Kirloskar Brothers to be debt-free company, focus on profitable growth

Leading pump makers Kirloskar Brothers Ltd (KBL) is close to be a debt-free company and will continue its growth journey into domestic and international markets, said a top company official.


Kirloskar Brothers

Leading pump makers Kirloskar Brothers Ltd (KBL) is close to be a debt-free company and will continue its growth journey into domestic and international markets, said a top company official.

After being debt-free, the company will focus on cash flow and will not chase topline (revenue) numbers at the cost of profitability, said KBL Director Alok Kirloskar.

“As part of that strategy, we will be a debt-free company. And, if you look at the numbers at the end of this year in March, we are almost debt-free as a company,” Alok Kirloskar told PTI.

On a standalone basis, KBL is close to being debt-free and the next objective is to enhance its ROCE (return on capital employed), over 25 per cent and ROE (return on equity) about 20 per cent, added.

“The next objective is, of course, enhancing the profitability and enhancing our growth after we are established to be debt-free because we are not comfortable with having large amounts of debt, which was the case in 2010,” he added.

When asked about the growth, Kirloskar said, “We will continue on the CAGR (compound annual growth rate), that is our objective. Even in the times of coronavirus, if you see our third-quarter numbers, we have still shown that we are doing better than last year, even though coronavirus.”

In 2019-20, KBL, a flagship company of the USD 2.1-billion Kirloskar Group, had reported a revenue of Rs 2,097 crore.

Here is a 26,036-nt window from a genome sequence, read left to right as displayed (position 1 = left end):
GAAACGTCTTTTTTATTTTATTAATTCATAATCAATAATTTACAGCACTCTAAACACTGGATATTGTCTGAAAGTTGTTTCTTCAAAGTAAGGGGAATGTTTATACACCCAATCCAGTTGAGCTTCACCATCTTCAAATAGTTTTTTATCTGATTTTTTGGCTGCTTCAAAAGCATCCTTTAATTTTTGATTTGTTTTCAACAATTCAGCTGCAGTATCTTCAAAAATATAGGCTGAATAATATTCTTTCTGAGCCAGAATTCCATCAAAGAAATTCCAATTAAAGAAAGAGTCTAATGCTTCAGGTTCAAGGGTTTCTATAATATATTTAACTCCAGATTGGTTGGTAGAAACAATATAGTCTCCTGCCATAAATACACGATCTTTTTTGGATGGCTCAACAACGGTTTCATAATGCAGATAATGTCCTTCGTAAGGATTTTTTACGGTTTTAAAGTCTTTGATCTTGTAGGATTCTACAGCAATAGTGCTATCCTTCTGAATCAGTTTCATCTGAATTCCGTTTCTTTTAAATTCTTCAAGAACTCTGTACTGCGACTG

However, he also added, “Growing the turnover is important but not at the cost of profitability and cash flow. Our first objective No. 1 is cash flow, No. 2 is profitability and No.3 is turnover.”

The key sectors in which KBL operate are water and wastewater, irrigation, industrial, commercial building services, and oil & gas.

KBL gets half of its business directly from consumers under the business-to-consumer route, and the rest half from the institutional buyers from business-to-business (B2B) and business-to-government (B2G) channels, Alok added.

The company has made a big shift from a project company to be a product company. In 2010, around 75 per cent of its revenue was coming from projects and the rest 25 per cent from products.

“If you look at our mix as of last year, 97 per cent came from products and 3 per cent came from projects. So, you know we have made a big shift to focus on products in the last 10 years,” Kirloskar added.

Over the international business, which contributes over one-third of the KBL’s business, the company is now focusing more on becoming a services business rather than in the product business.

The company’s fundamentals are strong and have implemented the artificial intelligence system, which has made the front-end of its business automated.

“We have invested in these bad times in 3D-printing. So, we operate the world’s largest 3D printers. I would say that technology-wise, we have made big investments.

“And, we have a really strong international business. So, we are not only India’s biggest pump manufacturing company but also the UK’s biggest pump manufacturing company,” he said.

Besides India, the Kirloskar group firm KBL has manufacturing facilities in the UK, USA, the Netherlands, South Africa and Thailand. While in Egypt, it has an assembly facility.

According to Kirloskar, 35-40 per cent of the business of the company comes from outside India.

“We are the UK’s largest pump manufacturing company, so we have a manufacturing plant in the UK, the US in Atlanta, the Netherlands, South Africa and Thailand,” said Kirloskar, who is also managing director of the UK-based SPP Pumps Ltd.

When asked as to whether KBL is looking to increase the contribution from the global markets, he said, “Objective of course, is to have a higher international business.”

According to the Indian Pump Manufacturers’ Association (IPMA), the market is about Rs 8,000-10,000 crore in which 65 per cent is with the organised players.

(Only the headline and picture of this report may have been reworked by the Business Standard staff; the rest of the content is auto-generated from a syndicated feed.)

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